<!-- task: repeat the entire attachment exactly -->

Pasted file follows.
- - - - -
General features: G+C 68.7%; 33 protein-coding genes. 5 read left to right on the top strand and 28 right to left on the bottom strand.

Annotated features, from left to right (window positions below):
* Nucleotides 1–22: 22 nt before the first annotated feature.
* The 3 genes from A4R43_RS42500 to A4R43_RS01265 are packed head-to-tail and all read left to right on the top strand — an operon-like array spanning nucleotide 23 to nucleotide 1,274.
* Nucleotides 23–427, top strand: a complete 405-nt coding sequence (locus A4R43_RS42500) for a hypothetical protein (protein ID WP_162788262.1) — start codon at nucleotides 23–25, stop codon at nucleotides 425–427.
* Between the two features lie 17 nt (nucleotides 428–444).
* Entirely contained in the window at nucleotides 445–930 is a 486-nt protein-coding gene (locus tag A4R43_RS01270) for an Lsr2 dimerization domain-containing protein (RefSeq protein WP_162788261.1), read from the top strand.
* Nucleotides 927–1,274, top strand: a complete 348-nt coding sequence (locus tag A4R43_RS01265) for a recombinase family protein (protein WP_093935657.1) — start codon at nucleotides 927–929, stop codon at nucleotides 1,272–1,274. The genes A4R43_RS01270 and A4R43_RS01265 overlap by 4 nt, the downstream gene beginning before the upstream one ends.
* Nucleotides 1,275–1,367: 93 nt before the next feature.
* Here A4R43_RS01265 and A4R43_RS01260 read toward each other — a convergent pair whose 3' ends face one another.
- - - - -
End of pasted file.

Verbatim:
General features: G+C 68.7%; 33 protein-coding genes. 5 read left to right on the top strand and 28 right to left on the bottom strand.

Annotated features, from left to right (window positions below):
* Nucleotides 1–22: 22 nt before the first annotated feature.
* The 3 genes from A4R43_RS42500 to A4R43_RS01265 are packed head-to-tail and all read left to right on the top strand — an operon-like array spanning nucleotide 23 to nucleotide 1,274.
* Nucleotides 23–427, top strand: a complete 405-nt coding sequence (locus A4R43_RS42500) for a hypothetical protein (protein ID WP_162788262.1) — start codon at nucleotides 23–25, stop codon at nucleotides 425–427.
* Between the two features lie 17 nt (nucleotides 428–444).
* Entirely contained in the window at nucleotides 445–930 is a 486-nt protein-coding gene (locus tag A4R43_RS01270) for an Lsr2 dimerization domain-containing protein (RefSeq protein WP_162788261.1), read from the top strand.
* Nucleotides 927–1,274, top strand: a complete 348-nt coding sequence (locus tag A4R43_RS01265) for a recombinase family protein (protein WP_093935657.1) — start codon at nucleotides 927–929, stop codon at nucleotides 1,272–1,274. The genes A4R43_RS01270 and A4R43_RS01265 overlap by 4 nt, the downstream gene beginning before the upstream one ends.
* Nucleotides 1,275–1,367: 93 nt before the next feature.
* Here A4R43_RS01265 and A4R43_RS01260 read toward each other — a convergent pair whose 3' ends face one another.